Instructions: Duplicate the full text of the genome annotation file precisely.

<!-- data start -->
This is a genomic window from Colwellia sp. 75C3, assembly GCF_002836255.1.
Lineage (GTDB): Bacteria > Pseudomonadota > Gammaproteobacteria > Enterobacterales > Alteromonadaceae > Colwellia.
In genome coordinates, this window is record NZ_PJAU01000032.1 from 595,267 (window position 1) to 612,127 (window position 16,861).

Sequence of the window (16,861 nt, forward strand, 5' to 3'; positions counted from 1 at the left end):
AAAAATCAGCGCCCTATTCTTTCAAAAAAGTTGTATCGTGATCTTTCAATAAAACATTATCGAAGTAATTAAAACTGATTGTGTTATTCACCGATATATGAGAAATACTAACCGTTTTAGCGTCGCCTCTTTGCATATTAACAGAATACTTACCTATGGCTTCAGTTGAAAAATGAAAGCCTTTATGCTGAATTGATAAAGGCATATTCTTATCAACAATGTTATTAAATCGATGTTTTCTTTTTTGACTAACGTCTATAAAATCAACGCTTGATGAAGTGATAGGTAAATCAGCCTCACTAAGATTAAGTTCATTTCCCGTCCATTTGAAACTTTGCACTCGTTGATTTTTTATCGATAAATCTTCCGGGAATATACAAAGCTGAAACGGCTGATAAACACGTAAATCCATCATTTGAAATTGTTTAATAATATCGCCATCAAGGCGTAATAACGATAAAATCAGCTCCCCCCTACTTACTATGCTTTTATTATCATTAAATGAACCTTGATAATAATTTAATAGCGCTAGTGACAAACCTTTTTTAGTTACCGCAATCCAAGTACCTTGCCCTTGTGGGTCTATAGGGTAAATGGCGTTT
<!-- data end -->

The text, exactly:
This is a genomic window from Colwellia sp. 75C3, assembly GCF_002836255.1.
Lineage (GTDB): Bacteria > Pseudomonadota > Gammaproteobacteria > Enterobacterales > Alteromonadaceae > Colwellia.
In genome coordinates, this window is record NZ_PJAU01000032.1 from 595,267 (window position 1) to 612,127 (window position 16,861).

Sequence of the window (16,861 nt, forward strand, 5' to 3'; positions counted from 1 at the left end):
AAAAATCAGCGCCCTATTCTTTCAAAAAAGTTGTATCGTGATCTTTCAATAAAACATTATCGAAGTAATTAAAACTGATTGTGTTATTCACCGATATATGAGAAATACTAACCGTTTTAGCGTCGCCTCTTTGCATATTAACAGAATACTTACCTATGGCTTCAGTTGAAAAATGAAAGCCTTTATGCTGAATTGATAAAGGCATATTCTTATCAACAATGTTATTAAATCGATGTTTTCTTTTTTGACTAACGTCTATAAAATCAACGCTTGATGAAGTGATAGGTAAATCAGCCTCACTAAGATTAAGTTCATTTCCCGTCCATTTGAAACTTTGCACTCGTTGATTTTTTATCGATAAATCTTCCGGGAATATACAAAGCTGAAACGGCTGATAAACACGTAAATCCATCATTTGAAATTGTTTAATAATATCGCCATCAAGGCGTAATAACGATAAAATCAGCTCCCCCCTACTTACTATGCTTTTATTATCATTAAATGAACCTTGATAATAATTTAATAGCGCTAGTGACAAACCTTTTTTAGTTACCGCAATCCAAGTACCTTGCCCTTGTGGGTCTATAGGGTAAATGGCGTTT